Examples of suitable POS devices that include multiple capabilities are provided in the following commonly assigned applications, the entire disclosures of which are incorporated herein by reference for all purposes: U.S. Prov. Pat. Appl. No. 60/147,889, entitled “Integrated Point Of Sale Device,” filed Aug. 9, 1999 by Randy J. Templeton et al.; U.S. patent application Ser. No. 09/634,901, entitled “Point Of Sale Payment System,” filed Aug. 9, 2000 by Randy J. Templeton et al.; U.S. patent application Ser. No. 10/116,689, entitled “Systems And Methods For Performing Transactions At A Point-Of-Sale,” filed Apr. 3, 2002 by Earney Stoutenburg et al.; U.S. patent application Ser. No. 10/116,733, entitled “Systems And Methods For Deploying A Point-Of-Sale System,” filed Apr. 3, 2002 by Earney Stoutenburg et al.; U.S. patent application Ser. No. 10/116,686, entitled “Systems And Methods For Utilizing A Point-Of-Sale System,” filed Apr. 3, 2002 by Earney Stoutenburg et al.; and U.S. patent application Ser. No. 10/116,735, entitled “Systems And Methods For Configuring A Point-Of-Sale System,” filed Apr. 3, 2002 by Earney Stoutenburg.

In accordance with the present invention, the instrument-authority system 140 illustrated in FIG. 1A may be adapted to detect potential unauthorized or fraudulent use of the stored-value instruments as described in further detail below. For instance, the instrument-authority system may comprise or be in communication with a database that includes a predetermined rule set designed to detect potential unauthorized or fraudulent use of stored-value instruments.

More generally, one aspect of the invention is directed to a system for detecting potential unauthorized or fraudulent use of stored-value instruments. With reference to FIG. 1B, system 100 can be implemented in a network environment (generally indicated by reference number 104). Network 104 can be any network capable of supporting communication between different computing devices. Merely by way of example, network 104 could be a local area network, an intra-network, the internet and/or any other telecommunications network, a wireless network and the like.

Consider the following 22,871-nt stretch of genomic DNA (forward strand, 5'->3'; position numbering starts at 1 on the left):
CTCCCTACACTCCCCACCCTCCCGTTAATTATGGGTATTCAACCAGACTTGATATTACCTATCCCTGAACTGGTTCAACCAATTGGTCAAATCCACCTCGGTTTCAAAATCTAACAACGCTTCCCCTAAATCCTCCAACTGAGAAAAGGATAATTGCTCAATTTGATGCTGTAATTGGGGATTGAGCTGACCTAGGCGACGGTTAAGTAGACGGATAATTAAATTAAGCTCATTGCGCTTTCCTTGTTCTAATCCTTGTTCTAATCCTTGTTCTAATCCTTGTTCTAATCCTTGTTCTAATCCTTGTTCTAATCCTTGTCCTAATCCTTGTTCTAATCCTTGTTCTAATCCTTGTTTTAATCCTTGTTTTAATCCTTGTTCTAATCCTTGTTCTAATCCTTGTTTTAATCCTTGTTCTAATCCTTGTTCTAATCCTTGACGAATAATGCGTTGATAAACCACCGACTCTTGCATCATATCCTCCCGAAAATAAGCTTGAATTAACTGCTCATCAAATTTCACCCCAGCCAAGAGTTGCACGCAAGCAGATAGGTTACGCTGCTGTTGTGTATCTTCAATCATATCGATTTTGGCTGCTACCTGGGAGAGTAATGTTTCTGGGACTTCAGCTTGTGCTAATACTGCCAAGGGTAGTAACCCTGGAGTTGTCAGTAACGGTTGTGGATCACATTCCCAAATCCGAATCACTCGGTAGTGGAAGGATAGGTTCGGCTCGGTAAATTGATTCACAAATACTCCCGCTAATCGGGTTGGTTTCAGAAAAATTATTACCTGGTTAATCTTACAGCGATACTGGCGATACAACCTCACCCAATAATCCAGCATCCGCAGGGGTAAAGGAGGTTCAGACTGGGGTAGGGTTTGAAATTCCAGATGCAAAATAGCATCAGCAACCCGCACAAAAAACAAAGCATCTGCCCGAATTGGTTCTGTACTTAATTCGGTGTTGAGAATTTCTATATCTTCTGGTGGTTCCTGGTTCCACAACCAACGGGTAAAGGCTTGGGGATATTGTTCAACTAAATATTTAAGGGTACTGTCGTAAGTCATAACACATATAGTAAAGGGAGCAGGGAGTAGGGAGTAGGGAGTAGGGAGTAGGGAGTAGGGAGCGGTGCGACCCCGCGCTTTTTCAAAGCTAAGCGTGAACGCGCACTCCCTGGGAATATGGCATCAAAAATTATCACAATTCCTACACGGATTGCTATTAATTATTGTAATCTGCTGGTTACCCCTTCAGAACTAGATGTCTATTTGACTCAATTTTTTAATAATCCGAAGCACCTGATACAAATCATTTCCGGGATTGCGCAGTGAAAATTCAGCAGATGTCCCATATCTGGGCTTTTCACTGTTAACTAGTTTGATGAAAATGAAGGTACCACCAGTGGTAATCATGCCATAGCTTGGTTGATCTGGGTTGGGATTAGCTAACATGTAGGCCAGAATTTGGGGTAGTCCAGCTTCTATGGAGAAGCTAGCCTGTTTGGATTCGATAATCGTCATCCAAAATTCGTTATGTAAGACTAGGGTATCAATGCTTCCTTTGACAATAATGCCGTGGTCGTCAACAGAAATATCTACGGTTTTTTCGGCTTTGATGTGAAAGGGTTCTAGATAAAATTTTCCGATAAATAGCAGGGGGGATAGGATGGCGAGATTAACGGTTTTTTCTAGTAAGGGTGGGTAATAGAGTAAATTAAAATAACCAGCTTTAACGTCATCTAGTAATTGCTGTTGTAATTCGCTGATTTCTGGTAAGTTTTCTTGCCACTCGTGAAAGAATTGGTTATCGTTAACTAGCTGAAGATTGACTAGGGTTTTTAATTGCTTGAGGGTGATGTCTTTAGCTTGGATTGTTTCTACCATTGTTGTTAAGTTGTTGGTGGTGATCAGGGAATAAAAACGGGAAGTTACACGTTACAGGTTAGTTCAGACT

Exemplary system 100 comprises an instrument-authority system 140 in communication with at least one request means, e.g., 106, 108, 110, perhaps through network 104. In certain embodiments, request means 106 may, for example, be an automated telephone inquiry system which may be used to make automated balance and transaction inquiries for stored-value instruments. Suitable automated telephone inquiry systems include known interactive voice recognition (IVR) systems known in the art. As above, request means 108 may, for example, be a POS terminal. In other embodiments, request means 110 may, for example, be a computer connected via a network, e.g., the internet, to an automated inquiry system which may be used to make automated balance and transaction inquiries for stored-value instruments. Alternatively, request means 110, may be back-office software, batch files processes, mainframe processes, etc.